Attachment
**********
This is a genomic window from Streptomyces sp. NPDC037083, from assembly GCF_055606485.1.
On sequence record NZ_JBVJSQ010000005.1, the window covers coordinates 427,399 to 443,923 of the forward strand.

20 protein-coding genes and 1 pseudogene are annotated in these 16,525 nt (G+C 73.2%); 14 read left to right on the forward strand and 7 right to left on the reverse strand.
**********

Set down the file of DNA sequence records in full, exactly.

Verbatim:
This is a genomic window from Streptomyces sp. NPDC037083, from assembly GCF_055606485.1.
On sequence record NZ_JBVJSQ010000005.1, the window covers coordinates 427,399 to 443,923 of the forward strand.

20 protein-coding genes and 1 pseudogene are annotated in these 16,525 nt (G+C 73.2%); 14 read left to right on the forward strand and 7 right to left on the reverse strand.